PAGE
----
To say that the state of Washington has a trade-based economy would be a gross understatement. It is the most trade dependent state in the nation, with one in three jobs tied to trade either directly or indirectly. Washington exports more than $90 billion worth of products annually—everything from airplanes and electronics to grains and apples and much, much more. The state’s Department of Commerce boasts that it offers “one of the top trade hubs in the world, with 75 public deep-water ports, 139 airports, more than 7,000 miles of highways and 3,600 miles of railways.” With trade as its economic anchor, Washington offers one of the country’s most attractive environments for business and employment opportunities.
Millennium Bulk Terminals—a port operator on the Columbia River in the Southwestern part of the state—exemplifies these trade-based opportunities. The company is looking to expand its existing operations by cleaning up the site of an abandoned nearby aluminum smelter and redeveloping it into a port facility to export coal. Millennium expects the local economic benefits of the project will be substantial, generating more than $102 million in state and local tax revenue over a 30-year period and resulting in more than 2,600 direct and indirect construction jobs, as well as 300 permanent jobs (including high-paying jobs such as longshoremen, which earn an average of $130,000 annually in wages and benefits). The port expansion project has received strong support from community leaders, organized labor, agriculture, and state and local business groups such as chambers of commerce. The project would revitalize an industrial brownfield site, expand trade capacity, provide jobs, and boost long-term economic growth. It sounds like a slam dunk, and it should be.
We’ve been strong supporters of this project from the beginning—in fact, our CEO-Karen Harbert, teamed up with the Tacoma-Pierce County Chamber for an op-ed in the Tacoma News Tribune.
But the state of Washington has a different view. It has proposed an unusual and unprecedented condition on the project in order for it to proceed: carbon offsets. In a 4,000 page draft environmental impact statement (EIS) released last month, the state is requiring Millennium to account for cumulative lifecycle greenhouse gas emissions associated with the project, including by purchasing offset credits for up to 1.3 million tons of carbon dioxide that will be emitted annually in Asia when the exported coal is used for electricity generation.
This is a big deal. First of all, it appears to be yet another punitive attack on American energy resources, and coal in particular. According to the Department of Energy, the U.S. already exports more than 70 million tons of coal each year from more than 30 locations across the country (including more than 4 million tons from Seattle—the 5th highest of any port). Moreover, much of this exported coal contains less sulfur and ash than other coal on the global market, making it preferable from an environmental perspective.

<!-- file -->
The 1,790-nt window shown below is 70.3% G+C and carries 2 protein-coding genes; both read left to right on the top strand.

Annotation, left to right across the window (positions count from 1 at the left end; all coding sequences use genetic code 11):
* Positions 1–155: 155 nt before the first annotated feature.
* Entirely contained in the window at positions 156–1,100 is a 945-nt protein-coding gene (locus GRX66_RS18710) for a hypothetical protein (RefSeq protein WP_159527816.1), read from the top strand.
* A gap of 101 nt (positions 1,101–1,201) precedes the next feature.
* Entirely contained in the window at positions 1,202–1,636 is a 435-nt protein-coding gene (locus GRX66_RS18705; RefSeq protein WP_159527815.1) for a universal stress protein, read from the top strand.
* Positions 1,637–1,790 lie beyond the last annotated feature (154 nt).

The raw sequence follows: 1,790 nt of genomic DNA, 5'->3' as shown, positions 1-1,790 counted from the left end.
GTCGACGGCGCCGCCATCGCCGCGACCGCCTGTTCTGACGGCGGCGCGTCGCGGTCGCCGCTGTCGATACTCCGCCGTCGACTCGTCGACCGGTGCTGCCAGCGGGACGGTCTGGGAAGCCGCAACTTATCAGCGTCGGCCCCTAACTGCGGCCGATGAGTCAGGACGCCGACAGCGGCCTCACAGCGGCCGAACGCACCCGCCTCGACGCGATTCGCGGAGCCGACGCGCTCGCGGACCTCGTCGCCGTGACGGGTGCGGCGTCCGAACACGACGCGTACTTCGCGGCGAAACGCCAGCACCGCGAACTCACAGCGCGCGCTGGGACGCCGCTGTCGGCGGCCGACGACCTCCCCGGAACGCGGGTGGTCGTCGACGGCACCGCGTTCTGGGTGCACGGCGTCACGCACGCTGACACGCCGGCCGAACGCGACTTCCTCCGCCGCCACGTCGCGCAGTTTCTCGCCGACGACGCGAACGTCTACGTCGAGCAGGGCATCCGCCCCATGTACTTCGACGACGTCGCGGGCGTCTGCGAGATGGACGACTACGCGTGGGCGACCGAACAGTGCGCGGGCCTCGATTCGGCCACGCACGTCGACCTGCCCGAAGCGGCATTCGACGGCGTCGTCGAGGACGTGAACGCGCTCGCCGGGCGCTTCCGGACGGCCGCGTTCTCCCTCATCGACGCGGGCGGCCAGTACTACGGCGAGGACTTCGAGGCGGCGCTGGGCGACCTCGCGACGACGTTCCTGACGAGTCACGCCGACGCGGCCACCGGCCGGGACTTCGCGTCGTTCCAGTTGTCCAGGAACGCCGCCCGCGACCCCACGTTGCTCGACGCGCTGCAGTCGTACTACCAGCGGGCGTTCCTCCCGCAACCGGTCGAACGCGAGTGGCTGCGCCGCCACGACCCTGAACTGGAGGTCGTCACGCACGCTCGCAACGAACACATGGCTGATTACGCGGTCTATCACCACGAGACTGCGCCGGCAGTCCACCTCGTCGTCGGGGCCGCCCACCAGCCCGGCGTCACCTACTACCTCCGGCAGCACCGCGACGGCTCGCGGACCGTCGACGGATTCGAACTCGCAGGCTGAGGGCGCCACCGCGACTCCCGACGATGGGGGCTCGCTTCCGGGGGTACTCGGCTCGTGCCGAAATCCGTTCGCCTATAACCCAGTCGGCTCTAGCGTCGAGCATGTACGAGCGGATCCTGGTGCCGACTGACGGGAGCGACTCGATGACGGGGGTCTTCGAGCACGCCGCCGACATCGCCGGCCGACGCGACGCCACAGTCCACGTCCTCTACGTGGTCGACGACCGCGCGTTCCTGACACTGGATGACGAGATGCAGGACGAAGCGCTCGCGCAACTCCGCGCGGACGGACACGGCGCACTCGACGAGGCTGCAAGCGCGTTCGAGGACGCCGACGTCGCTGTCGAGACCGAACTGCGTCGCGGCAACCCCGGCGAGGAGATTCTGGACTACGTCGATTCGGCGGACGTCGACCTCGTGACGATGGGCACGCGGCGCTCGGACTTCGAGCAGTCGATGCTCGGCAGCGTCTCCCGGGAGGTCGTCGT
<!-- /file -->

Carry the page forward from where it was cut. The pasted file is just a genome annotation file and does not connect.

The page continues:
Even more concerning, however, is the precedential nature of Washington’s position. For decades, the scope of environmental permitting has rightly focused on the site itself, not the product being sold or what happens to it thousands of miles away from the facility under review. A growing push from “keep it in the ground” advocates threatens to impose global life-cycle carbon considerations into EIS reviews of all kinds—be they export facilities, pipelines, exploration and production activities, or even just roads. These requirements will often make projects economically infeasible. For example, at a modest carbon credit price of $20 per ton, Millennium’s 1.3 million tons of additional emissions would essentially cost port owners more than $25 million per year. That amounts to what is effectively an enormous export tariff!
Worse, it is not far-fetched to envision environmental extremists working to impose similar requirements on an endless range of other exported products. The implications for oil and natural gas exports are obvious, but what about cars or airplanes? As with coal, their use also results in overseas emissions. What about heavy machinery? Medical equipment? Refrigerators? Computers and electronics? Even agriculture? The same logic applies—use of all these products requires significant amounts of energy, and that energy increases carbon emissions.
As project advocate and Alliance for Northwest Jobs and Exports spokesperson Kathryn Stenger stated, "The unprecedented demand to require Millennium to mitigate greenhouse gas emissions that occur on the other side of the globe will create a harrowing process that should terrify any Washington manufacturer or shipper looking to expand its facility."
We agree, and for these reasons, it is important for the broader business community to call attention to the implications of the proposed EIS for Millennium, and work with state and local officials to ensure the proverbial camel’s nose stays out of the shipping container.